On Connie’s wedding day, she carried sweet peas. It was 1944, and she had been up until 2am the night before, stitching her skirt and jacket by candlelight.
The navy velvet she had cut the pieces from had once been a pair of full length curtains in the drawing room, but now that half of the house was shut off, they were no longer needed. In any case, there were no guests there to notice: only Maisie the groundsman’s wife, and Gregory’s mother, who sobbed all afternoon.
The flowers were bound together with twine that itched at her palm, and reminded her of that unfamiliar feeling on her third finger. She had never worn a ring before. She was seventeen.
When John was born, it was the first month of May, and Berlin had just fallen. Maisie sent a telegram to Gregory, and they cut buttercups, bluebells and cranesbill to fill empty milk bottles and jam jars in the parlour. Growing through the hedgerow, they found five early stalks of sweet peas, and that was the first smell of his life.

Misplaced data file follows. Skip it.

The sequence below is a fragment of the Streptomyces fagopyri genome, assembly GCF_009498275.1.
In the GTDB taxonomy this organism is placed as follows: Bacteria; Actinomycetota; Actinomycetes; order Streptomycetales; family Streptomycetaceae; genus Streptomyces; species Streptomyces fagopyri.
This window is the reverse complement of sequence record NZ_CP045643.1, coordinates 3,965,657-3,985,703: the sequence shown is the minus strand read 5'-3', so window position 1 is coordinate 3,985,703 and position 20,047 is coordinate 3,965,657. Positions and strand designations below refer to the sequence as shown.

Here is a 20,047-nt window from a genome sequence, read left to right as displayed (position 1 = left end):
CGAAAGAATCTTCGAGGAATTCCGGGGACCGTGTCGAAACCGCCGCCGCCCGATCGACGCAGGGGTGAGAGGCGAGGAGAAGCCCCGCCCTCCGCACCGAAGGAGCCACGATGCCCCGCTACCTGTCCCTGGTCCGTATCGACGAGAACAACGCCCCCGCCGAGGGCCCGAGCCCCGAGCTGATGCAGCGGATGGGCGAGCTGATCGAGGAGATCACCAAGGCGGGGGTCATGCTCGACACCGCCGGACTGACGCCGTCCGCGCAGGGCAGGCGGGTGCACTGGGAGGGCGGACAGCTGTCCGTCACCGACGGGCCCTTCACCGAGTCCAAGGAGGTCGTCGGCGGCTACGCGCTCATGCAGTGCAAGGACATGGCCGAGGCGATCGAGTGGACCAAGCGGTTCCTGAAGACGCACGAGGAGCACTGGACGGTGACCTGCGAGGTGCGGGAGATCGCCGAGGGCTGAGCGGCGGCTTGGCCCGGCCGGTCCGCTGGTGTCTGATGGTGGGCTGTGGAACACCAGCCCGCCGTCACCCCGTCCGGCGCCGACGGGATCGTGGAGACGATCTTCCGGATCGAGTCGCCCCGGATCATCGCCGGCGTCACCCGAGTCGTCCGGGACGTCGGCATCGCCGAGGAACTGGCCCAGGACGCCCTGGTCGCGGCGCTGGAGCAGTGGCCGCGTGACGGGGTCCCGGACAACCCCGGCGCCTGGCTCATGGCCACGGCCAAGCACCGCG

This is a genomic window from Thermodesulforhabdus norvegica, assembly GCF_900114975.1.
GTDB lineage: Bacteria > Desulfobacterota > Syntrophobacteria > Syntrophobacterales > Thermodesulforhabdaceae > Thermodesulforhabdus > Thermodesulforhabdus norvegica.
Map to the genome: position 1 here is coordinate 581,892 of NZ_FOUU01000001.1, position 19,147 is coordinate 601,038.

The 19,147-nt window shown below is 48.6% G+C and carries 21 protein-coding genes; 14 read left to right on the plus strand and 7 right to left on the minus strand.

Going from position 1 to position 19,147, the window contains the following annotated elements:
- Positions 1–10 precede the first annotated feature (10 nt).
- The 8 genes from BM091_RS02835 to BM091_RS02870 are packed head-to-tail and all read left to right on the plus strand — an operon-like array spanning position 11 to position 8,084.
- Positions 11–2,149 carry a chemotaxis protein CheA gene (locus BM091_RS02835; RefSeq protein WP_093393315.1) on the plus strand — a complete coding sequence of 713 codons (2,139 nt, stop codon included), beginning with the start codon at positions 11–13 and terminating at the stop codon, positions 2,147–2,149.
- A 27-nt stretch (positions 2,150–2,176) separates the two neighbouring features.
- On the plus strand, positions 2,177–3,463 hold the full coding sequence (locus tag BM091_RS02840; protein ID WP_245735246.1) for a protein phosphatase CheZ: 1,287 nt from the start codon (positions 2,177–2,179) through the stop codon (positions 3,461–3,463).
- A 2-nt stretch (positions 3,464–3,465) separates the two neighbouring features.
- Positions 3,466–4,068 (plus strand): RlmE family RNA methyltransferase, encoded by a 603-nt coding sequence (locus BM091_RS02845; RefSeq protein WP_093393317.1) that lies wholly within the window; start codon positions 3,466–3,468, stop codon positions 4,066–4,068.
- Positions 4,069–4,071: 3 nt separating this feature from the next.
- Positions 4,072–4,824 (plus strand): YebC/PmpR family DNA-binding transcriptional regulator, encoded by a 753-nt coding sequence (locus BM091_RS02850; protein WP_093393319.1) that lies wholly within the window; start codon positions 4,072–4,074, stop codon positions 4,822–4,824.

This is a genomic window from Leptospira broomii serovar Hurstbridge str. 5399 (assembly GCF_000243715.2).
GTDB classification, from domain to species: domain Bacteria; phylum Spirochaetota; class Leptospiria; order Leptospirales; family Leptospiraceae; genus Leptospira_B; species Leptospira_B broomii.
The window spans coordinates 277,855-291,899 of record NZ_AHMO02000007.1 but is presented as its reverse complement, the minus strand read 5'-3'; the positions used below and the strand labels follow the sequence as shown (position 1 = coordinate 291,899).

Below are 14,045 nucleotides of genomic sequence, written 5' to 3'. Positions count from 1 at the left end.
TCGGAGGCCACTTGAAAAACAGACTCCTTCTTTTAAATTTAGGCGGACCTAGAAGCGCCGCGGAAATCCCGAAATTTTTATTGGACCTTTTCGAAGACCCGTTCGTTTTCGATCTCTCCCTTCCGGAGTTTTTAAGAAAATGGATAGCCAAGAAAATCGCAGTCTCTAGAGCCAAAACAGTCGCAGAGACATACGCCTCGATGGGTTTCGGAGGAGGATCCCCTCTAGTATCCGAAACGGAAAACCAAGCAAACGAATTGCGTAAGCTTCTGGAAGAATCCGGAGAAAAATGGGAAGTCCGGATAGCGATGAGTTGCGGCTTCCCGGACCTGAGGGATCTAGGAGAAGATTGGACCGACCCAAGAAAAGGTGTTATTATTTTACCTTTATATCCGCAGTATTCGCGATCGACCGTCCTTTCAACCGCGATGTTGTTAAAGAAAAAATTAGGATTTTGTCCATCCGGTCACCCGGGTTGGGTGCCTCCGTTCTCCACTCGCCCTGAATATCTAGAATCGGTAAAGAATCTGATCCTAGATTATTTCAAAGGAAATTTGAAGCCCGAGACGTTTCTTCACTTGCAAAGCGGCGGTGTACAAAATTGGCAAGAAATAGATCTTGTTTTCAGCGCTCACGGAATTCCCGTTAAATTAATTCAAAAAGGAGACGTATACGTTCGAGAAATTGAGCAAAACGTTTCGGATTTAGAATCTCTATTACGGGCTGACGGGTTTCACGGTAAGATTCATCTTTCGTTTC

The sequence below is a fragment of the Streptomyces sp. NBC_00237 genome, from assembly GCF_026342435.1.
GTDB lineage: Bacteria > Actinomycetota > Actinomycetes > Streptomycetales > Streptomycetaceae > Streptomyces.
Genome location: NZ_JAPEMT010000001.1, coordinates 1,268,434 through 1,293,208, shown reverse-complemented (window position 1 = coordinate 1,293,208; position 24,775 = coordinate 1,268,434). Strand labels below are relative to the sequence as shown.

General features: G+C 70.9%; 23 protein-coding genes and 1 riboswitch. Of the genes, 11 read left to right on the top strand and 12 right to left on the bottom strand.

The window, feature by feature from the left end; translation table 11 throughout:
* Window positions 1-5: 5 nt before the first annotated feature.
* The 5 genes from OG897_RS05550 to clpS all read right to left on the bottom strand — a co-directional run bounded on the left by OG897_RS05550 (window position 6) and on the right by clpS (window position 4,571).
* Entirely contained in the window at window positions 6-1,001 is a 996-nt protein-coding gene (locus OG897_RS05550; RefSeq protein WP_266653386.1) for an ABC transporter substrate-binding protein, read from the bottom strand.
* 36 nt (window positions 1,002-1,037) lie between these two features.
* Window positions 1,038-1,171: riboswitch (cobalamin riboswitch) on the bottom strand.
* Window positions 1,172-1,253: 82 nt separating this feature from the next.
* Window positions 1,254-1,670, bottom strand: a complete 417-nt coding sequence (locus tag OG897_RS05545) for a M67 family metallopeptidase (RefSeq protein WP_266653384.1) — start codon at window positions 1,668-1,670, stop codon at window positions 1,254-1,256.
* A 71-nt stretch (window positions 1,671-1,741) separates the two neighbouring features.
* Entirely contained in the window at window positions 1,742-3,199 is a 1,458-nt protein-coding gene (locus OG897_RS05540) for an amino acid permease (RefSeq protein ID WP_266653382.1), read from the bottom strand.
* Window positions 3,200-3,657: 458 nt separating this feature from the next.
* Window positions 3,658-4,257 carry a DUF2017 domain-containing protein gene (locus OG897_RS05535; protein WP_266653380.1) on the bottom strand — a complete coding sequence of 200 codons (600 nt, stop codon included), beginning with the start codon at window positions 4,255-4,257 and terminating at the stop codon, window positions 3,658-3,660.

Over the decades they grew them all, trained up canes in the sun where nothing else would grow. Winston Churchill, Blue Ripple, Little Red Riding Hood: they could never leave a garden centre without a packet of new seeds.
Today, everyone else is in black, but Connie’s wearing purple satin, the colour of Gregory’s favourite sweet pea. Before her there are a hundred Violet Queens, bound in twine and standing in a jam jar. They’re blushing, weeping, fading through every shade of purple, their petals gently rippled like pleated silk.
Over fifty years they’d self-seeded in every corner of the garden and seemed to bloom more every year; the same garden where John’s first flowers had grown. From May to September it danced with bees, and they brought the air alive with floral scent. Today, like every summer day, they brought their smell of honey sun, and memories, and hope.